Perhaps NOMA works for religions whose concerns are primarily “Not of this world.” But as a student of the history of religion and a Naturalistic Pagan, my view is that religion, at its core, is fundamentally about this world. In my last post, I mentioned Graham Harvey’s book, Food, Sex, and Strangers: Redefining Religion as Everyday Life. In Harvey’s anthropological view, religion can be viewed as a kind of “interspecies etiquette,” a way of negotiating between and among the Beings alongside whom we experience daily life.
If this, too, is religion, then certainly the natural and social sciences have insights to offer! The goal, of course, is not to trample on or dismiss non-empirically verifiable beliefs, but rather to expand the conversation, include multiple voices, and speak more broadly and inclusively about human and non-human life, with all of their intricacies. How could we possibly accomplish this without our critical tools?
Integrating the Critical Lenses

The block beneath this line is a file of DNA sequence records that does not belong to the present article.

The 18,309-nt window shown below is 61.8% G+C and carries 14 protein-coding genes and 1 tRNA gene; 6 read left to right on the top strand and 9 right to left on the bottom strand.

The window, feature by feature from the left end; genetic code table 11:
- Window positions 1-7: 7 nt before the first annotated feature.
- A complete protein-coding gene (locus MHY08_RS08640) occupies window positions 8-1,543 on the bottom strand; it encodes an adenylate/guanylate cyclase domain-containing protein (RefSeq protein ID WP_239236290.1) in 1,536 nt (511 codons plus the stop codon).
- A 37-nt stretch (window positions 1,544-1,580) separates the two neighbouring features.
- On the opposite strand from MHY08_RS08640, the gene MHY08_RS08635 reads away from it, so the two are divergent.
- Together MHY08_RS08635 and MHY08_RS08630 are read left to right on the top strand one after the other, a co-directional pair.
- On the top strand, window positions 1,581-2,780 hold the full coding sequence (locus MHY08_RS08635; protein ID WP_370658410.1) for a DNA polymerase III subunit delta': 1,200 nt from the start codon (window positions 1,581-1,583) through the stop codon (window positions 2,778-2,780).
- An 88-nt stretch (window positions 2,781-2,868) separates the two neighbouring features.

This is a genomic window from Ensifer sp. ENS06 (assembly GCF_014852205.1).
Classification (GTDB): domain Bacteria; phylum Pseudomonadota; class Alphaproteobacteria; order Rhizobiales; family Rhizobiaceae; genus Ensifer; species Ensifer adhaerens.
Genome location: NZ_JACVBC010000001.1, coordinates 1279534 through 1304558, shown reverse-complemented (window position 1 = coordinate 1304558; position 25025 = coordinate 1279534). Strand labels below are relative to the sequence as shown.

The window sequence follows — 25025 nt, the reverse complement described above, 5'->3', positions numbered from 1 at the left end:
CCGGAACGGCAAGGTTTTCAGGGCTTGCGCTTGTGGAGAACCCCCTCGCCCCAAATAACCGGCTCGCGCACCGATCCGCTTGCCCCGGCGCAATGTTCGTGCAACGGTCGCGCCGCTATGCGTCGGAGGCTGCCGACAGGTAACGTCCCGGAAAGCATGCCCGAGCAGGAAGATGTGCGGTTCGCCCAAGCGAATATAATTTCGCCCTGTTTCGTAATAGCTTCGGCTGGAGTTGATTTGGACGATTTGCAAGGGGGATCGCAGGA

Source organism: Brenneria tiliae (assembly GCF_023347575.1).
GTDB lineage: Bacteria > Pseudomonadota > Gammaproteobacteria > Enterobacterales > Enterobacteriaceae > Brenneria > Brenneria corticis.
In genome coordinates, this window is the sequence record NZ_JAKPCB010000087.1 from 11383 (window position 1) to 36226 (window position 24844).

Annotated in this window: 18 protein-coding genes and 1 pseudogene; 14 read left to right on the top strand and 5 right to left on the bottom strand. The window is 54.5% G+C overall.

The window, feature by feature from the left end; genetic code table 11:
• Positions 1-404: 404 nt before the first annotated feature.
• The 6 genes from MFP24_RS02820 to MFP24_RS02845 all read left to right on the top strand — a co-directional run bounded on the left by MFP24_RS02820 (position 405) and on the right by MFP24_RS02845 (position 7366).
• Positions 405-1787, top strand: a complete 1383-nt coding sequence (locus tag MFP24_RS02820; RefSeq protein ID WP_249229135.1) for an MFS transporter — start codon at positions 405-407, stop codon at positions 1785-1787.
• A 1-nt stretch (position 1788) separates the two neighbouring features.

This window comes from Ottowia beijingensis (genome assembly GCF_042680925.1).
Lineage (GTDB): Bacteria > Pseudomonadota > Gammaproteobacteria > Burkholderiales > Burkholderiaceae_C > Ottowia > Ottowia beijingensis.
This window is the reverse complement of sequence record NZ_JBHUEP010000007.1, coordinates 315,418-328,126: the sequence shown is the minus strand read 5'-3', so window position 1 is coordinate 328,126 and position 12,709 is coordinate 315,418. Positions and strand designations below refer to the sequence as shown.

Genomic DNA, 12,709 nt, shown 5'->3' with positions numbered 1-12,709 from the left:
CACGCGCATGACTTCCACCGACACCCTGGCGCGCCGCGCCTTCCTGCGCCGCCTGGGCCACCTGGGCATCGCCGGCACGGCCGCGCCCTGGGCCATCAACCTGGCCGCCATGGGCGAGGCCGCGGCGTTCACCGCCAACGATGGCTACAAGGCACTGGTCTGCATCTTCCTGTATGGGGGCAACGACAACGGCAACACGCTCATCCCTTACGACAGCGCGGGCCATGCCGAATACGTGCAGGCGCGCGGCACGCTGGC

I see Humanistic and Naturalistic Paganism as inherently integrative. Our spirituality integrates not only ways of seeing the world – critical and spiritual – but also integrates us into the world. It is a spirituality that builds deep connections between and among all the Beings with whom we share our breathing, dancing, changing planet, whirling through space. If there is a set of tools that offers us insight into those lives with whom we share a deep kinship, from our fellow primates and mammals all the way back into the depths of the sea, then it is useful and essential to our spiritual path(s). We must heed what these tools teach us, whether the lesson is a humbling confirmation of the kinship of all life, or a startling reminder about the fragility of our ecosystems.